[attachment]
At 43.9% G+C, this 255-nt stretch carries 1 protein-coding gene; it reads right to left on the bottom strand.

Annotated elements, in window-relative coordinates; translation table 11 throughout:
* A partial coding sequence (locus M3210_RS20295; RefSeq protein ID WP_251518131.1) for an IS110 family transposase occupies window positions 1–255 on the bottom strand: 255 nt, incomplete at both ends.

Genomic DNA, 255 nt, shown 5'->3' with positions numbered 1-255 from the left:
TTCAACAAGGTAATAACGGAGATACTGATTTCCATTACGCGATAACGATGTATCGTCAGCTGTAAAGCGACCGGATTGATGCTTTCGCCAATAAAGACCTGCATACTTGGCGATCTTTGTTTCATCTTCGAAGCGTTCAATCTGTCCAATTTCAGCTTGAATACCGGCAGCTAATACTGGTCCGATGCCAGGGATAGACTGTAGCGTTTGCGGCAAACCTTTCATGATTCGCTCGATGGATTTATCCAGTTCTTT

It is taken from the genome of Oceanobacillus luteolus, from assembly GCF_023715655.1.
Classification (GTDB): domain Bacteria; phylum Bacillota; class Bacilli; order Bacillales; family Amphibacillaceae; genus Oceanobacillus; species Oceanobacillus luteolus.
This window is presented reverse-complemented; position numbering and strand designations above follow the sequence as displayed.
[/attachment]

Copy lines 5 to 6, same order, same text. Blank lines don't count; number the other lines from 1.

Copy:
TTCAACAAGGTAATAACGGAGATACTGATTTCCATTACGCGATAACGATGTATCGTCAGCTGTAAAGCGACCGGATTGATGCTTTCGCCAATAAAGACCTGCATACTTGGCGATCTTTGTTTCATCTTCGAAGCGTTCAATCTGTCCAATTTCAGCTTGAATACCGGCAGCTAATACTGGTCCGATGCCAGGGATAGACTGTAGCGTTTGCGGCAAACCTTTCATGATTCGCTCGATGGATTTATCCAGTTCTTT

It is taken from the genome of Oceanobacillus luteolus, from assembly GCF_023715655.1.